East Parish Burying Ground, Newton, MA (Centre Street Cemetery)

East Parish Burying Ground, also known as Centre Street Cemetery, is an historic cemetery located at Centre and Cotton streets, Newton MA. On December 23, 1983, it was listed on the National Register of Historic Places (Site – #83004010).

The Cemetery dates from the 1660s when the term parish had both a political and religious connotation. The East Parish Burying Ground was associated with

East Parish Burying Ground

the First Church in Newton organized in 1664, which celebrated its 300th anniversary in 1964, but was dissolved in 1973. The First Church’s last church building was located at 1115 Centre Street, Newton, MA. The Cemetery is owned and operated by the City of Newton.

Francis Jackson in his 1854 book details some History

East Parish Burying Ground (1660)(1)

Page 71: “About the time of the setting up of the first Meeting-house, [1660,] Deacon John Jackson gave one acre of land for the place for the house to stand on, and for a burying place; and May 14, 1701, Abraham Jackson [son of Deacon John] added and gave, for the setting of the school house upon, the enlarging of the burying place, and the convenience of the training place, one acre more, which said two acres was then laid out and bounded,…..”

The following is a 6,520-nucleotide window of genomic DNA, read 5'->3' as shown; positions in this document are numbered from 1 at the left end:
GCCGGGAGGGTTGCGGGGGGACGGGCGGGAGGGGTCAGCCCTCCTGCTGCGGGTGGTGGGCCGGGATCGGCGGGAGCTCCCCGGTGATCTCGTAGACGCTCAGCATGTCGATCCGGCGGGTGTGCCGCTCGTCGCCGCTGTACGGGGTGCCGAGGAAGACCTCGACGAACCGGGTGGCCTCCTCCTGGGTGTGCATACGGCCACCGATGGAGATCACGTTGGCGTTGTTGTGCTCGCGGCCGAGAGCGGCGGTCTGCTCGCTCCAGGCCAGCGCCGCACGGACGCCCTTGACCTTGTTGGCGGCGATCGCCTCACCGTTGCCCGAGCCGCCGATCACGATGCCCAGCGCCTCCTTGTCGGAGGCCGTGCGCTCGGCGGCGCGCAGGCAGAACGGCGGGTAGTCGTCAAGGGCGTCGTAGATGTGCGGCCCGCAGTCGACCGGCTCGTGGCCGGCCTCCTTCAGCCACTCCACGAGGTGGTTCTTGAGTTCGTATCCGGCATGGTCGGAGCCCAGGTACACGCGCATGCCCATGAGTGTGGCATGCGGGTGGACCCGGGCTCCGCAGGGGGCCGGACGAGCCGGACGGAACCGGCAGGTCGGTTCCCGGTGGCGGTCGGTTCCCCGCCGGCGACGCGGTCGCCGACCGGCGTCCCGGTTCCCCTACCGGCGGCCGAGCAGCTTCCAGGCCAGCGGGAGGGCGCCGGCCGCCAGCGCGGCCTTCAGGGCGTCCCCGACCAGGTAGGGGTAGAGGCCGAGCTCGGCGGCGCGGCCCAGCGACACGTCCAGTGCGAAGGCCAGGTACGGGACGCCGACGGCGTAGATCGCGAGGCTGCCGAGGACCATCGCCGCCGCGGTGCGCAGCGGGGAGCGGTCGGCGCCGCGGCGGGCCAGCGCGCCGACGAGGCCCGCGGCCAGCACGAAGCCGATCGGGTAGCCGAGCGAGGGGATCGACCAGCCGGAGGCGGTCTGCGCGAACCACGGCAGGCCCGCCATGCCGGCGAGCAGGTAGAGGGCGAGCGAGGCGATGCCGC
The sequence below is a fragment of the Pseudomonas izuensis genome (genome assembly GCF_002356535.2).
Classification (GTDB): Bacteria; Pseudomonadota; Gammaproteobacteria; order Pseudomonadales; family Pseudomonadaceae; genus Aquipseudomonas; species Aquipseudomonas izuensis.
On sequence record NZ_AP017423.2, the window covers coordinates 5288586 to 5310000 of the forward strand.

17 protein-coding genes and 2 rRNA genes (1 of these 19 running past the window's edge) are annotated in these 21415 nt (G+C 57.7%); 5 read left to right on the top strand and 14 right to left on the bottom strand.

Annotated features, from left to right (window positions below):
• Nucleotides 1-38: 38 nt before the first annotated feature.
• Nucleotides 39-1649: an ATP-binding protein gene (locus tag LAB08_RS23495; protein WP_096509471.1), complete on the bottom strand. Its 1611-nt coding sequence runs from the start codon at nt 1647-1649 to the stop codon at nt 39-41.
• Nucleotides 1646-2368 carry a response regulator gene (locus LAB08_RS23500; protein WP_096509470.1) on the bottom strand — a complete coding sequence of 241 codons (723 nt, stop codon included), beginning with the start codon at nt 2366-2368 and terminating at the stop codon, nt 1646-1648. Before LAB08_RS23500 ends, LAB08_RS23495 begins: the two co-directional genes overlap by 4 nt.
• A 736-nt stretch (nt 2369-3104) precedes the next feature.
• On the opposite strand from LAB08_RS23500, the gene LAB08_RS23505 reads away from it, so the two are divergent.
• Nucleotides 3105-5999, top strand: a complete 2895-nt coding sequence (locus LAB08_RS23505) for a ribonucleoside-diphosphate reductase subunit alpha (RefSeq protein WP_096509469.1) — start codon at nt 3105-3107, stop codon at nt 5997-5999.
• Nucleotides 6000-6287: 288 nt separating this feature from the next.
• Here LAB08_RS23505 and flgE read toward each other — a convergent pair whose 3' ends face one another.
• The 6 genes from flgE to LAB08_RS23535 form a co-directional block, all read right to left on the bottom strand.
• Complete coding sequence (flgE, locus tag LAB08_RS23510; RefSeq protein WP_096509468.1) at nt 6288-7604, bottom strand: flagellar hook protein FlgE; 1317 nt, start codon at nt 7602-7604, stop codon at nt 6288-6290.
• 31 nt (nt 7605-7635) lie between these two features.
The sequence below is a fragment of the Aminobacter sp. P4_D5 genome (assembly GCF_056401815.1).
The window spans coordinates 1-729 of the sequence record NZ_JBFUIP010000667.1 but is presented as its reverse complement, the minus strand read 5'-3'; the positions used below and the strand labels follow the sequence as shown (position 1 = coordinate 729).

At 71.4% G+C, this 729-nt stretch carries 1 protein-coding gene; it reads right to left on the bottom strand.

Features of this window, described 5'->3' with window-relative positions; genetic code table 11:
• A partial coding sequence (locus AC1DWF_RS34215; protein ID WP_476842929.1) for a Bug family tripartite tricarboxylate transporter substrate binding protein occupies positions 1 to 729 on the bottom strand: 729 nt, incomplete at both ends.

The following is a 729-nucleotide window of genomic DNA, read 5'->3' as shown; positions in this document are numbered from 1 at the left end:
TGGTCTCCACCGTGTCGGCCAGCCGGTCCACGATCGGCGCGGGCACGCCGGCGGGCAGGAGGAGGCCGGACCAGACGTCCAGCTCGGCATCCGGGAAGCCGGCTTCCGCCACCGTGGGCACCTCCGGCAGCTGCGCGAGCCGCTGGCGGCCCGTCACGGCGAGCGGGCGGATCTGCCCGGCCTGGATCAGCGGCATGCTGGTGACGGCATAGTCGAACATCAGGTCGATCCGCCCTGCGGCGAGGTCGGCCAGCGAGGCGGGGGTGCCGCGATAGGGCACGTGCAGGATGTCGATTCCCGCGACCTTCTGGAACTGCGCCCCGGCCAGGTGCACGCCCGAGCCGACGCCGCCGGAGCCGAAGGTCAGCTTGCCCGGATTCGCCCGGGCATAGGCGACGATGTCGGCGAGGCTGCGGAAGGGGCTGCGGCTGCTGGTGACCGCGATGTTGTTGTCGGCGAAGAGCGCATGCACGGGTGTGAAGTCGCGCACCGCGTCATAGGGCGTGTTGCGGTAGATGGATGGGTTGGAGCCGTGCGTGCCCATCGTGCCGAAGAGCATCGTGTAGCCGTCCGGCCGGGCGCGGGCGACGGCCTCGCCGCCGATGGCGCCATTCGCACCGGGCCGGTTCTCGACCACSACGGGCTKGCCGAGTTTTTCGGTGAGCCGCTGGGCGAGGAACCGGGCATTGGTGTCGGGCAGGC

Page 73: “According to the records and monuments, Rev. John Eliot, Jr., and his first wife, Sarah Willett, (daughter of Captain Thomas Willett, of Plymouth

Part of Fuller Section in the East Burying Ground

Colony, and first Mayor of New York,) were probably the first persons buried here; one in June, 1665, and the other in October, 1668…….”. “In September, 1852, a marble monument was erected near the center of the first acre of land, given by John Jackson, Senior, upon the spot where the first Meetinghouse was erected, in 1660. Upon one side of the monument the names of the earliest settlers of the town are inscribed, with the date of their settlement, time of their decease, and their ages; upon the other sides of the monument are inscriptions to the memory of the first Minister, the first ruling Elder, and the donors of the burying place. It was erected by forty-three of the descendants of those whose settlement and memory it commemorates.”

(1) Francis Jackson, History of the Early Settlement of Newton, County of Middlesex, Massachusetts: From 1639 to 1800 – with a Genealogical of its Inhabitants prior to 1800, “of Boston, a Native of Newton”, Boston: Printed by Stacy and Richardson, 1854.